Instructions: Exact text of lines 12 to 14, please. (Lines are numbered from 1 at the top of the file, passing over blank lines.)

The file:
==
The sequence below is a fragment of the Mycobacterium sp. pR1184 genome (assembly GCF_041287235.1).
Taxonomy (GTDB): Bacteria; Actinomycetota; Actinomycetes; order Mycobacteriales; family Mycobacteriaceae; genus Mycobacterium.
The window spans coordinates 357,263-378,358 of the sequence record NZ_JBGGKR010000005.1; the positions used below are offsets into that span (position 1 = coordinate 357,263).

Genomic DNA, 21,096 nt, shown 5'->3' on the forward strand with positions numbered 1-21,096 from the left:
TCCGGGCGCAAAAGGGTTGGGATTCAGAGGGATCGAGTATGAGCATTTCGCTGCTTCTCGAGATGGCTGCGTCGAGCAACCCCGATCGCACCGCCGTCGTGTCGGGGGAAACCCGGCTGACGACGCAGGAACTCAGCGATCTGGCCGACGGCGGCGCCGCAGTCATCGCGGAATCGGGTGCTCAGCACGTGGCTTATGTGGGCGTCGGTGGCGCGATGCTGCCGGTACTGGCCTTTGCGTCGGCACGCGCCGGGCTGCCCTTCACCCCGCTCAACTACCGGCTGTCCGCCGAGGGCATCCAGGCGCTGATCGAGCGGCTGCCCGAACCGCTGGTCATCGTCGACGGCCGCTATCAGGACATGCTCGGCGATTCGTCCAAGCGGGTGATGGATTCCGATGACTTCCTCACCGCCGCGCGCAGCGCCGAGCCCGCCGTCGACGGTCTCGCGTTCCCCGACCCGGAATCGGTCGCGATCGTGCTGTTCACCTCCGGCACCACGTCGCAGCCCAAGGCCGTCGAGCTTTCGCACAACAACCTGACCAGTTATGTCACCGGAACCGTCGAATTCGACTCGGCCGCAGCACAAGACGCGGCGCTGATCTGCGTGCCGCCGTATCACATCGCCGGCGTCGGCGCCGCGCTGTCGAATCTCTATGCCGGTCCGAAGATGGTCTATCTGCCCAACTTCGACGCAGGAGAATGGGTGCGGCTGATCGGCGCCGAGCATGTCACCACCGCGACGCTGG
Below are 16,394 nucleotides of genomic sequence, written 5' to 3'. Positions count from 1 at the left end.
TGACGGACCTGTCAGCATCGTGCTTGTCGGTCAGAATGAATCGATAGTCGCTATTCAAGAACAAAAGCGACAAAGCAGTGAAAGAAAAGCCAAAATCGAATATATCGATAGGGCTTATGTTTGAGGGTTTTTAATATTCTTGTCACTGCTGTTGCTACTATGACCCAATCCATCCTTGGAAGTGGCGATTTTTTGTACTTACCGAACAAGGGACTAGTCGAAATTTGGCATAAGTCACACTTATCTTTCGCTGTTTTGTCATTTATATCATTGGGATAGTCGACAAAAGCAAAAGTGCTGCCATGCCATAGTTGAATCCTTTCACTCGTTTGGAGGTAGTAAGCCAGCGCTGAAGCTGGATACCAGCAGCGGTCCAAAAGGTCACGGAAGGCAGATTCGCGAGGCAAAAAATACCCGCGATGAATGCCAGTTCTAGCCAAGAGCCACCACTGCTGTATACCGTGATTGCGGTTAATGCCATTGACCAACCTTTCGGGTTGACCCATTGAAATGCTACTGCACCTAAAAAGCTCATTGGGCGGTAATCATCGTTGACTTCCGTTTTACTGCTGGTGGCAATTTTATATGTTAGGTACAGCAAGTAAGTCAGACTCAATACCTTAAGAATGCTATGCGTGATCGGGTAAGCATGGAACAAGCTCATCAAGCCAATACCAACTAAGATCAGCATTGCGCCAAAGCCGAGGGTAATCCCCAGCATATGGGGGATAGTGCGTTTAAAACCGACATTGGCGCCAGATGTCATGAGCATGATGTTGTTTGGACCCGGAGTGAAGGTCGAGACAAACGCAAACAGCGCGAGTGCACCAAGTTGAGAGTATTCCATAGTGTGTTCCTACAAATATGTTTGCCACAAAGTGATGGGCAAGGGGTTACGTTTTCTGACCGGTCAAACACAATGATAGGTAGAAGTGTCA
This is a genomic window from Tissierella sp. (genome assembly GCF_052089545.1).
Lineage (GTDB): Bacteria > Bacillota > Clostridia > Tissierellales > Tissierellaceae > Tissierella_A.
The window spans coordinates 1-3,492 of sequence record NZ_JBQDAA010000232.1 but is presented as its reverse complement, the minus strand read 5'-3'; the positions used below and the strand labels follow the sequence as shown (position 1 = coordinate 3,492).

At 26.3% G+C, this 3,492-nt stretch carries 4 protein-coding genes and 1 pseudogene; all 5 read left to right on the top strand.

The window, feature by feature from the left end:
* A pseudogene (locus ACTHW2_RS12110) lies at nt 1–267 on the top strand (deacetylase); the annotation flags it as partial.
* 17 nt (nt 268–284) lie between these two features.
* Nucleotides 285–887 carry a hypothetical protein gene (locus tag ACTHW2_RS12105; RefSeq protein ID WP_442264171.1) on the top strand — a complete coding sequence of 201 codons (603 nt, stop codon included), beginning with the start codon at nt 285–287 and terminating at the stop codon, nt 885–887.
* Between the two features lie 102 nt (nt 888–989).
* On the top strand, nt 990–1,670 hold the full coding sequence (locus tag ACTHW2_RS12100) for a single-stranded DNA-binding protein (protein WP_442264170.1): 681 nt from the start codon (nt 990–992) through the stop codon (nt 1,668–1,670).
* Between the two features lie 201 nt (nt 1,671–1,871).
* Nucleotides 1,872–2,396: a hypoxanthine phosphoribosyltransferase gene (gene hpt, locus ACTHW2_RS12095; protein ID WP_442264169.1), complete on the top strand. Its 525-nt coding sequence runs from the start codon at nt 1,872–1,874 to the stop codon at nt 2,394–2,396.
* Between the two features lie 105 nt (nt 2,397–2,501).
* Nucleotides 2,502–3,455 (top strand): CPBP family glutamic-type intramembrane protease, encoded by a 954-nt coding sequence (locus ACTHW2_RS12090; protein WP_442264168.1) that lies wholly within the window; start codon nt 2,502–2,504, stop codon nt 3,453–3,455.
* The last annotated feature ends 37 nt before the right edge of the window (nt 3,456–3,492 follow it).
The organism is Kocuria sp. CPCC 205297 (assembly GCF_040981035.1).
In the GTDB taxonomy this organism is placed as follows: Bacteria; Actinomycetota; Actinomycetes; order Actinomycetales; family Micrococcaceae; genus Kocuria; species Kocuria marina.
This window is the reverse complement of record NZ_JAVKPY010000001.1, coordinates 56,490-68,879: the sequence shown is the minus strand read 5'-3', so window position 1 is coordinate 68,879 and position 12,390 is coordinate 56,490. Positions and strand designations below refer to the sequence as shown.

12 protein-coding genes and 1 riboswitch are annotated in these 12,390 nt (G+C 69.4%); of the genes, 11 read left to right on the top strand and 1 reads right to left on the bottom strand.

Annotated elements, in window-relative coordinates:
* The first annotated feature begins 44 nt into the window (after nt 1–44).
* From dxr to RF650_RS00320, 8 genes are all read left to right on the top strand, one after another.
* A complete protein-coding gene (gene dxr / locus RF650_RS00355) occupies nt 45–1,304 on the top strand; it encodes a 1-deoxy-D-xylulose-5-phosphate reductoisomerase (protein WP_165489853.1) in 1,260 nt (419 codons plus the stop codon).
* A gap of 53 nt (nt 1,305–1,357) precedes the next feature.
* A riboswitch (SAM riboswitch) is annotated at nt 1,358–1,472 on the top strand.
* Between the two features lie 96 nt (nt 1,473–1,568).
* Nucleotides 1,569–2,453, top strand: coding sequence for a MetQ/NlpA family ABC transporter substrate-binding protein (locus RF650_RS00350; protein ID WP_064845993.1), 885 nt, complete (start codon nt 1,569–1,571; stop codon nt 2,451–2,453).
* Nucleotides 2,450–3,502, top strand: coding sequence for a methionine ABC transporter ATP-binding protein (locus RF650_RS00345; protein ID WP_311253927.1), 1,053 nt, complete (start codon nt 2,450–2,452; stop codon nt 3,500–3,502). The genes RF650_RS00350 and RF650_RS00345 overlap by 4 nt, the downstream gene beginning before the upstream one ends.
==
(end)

The window, feature by feature from the left end:
* A pseudogene (locus ACTHW2_RS12110) lies at nt 1–267 on the top strand (deacetylase); the annotation flags it as partial.
* 17 nt (nt 268–284) lie between these two features.